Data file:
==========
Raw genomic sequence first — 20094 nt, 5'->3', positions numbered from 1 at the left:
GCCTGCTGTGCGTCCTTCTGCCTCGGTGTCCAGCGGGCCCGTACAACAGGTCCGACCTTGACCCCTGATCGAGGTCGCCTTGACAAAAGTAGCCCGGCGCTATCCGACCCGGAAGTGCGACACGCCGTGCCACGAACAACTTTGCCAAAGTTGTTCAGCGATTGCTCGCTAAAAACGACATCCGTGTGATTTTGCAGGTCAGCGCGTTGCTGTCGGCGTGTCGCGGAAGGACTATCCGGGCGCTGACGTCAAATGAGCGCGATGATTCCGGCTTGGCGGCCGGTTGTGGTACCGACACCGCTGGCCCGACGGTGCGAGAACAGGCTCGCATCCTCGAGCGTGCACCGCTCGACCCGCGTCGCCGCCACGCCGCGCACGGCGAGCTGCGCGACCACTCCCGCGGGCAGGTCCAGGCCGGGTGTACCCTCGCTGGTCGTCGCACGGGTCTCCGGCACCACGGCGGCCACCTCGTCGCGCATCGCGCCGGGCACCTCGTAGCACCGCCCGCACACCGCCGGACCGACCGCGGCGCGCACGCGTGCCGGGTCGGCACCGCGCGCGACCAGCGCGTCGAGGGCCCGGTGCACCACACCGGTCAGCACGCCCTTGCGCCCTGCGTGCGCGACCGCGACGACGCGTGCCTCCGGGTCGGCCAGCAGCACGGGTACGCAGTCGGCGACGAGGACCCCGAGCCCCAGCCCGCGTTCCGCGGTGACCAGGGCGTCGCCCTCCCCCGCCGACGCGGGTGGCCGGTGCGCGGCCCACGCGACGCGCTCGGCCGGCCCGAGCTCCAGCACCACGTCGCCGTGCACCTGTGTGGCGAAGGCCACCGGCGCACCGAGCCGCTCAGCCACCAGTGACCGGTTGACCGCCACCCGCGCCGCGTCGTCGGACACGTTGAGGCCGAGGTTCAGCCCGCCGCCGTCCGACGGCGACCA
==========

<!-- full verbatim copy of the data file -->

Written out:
Raw genomic sequence first — 20094 nt, 5'->3', positions numbered from 1 at the left:
GCCTGCTGTGCGTCCTTCTGCCTCGGTGTCCAGCGGGCCCGTACAACAGGTCCGACCTTGACCCCTGATCGAGGTCGCCTTGACAAAAGTAGCCCGGCGCTATCCGACCCGGAAGTGCGACACGCCGTGCCACGAACAACTTTGCCAAAGTTGTTCAGCGATTGCTCGCTAAAAACGACATCCGTGTGATTTTGCAGGTCAGCGCGTTGCTGTCGGCGTGTCGCGGAAGGACTATCCGGGCGCTGACGTCAAATGAGCGCGATGATTCCGGCTTGGCGGCCGGTTGTGGTACCGACACCGCTGGCCCGACGGTGCGAGAACAGGCTCGCATCCTCGAGCGTGCACCGCTCGACCCGCGTCGCCGCCACGCCGCGCACGGCGAGCTGCGCGACCACTCCCGCGGGCAGGTCCAGGCCGGGTGTACCCTCGCTGGTCGTCGCACGGGTCTCCGGCACCACGGCGGCCACCTCGTCGCGCATCGCGCCGGGCACCTCGTAGCACCGCCCGCACACCGCCGGACCGACCGCGGCGCGCACGCGTGCCGGGTCGGCACCGCGCGCGACCAGCGCGTCGAGGGCCCGGTGCACCACACCGGTCAGCACGCCCTTGCGCCCTGCGTGCGCGACCGCGACGACGCGTGCCTCCGGGTCGGCCAGCAGCACGGGTACGCAGTCGGCGACGAGGACCCCGAGCCCCAGCCCGCGTTCCGCGGTGACCAGGGCGTCGCCCTCCCCCGCCGACGCGGGTGGCCGGTGCGCGGCCCACGCGACGCGCTCGGCCGGCCCGAGCTCCAGCACCACGTCGCCGTGCACCTGTGTGGCGAAGGCCACCGGCGCACCGAGCCGCTCAGCCACCAGTGACCGGTTGACCGCCACCCGCGCCGCGTCGTCGGACACGTTGAGGCCGAGGTTCAGCCCGCCGCCGTCCGACGGCGACCA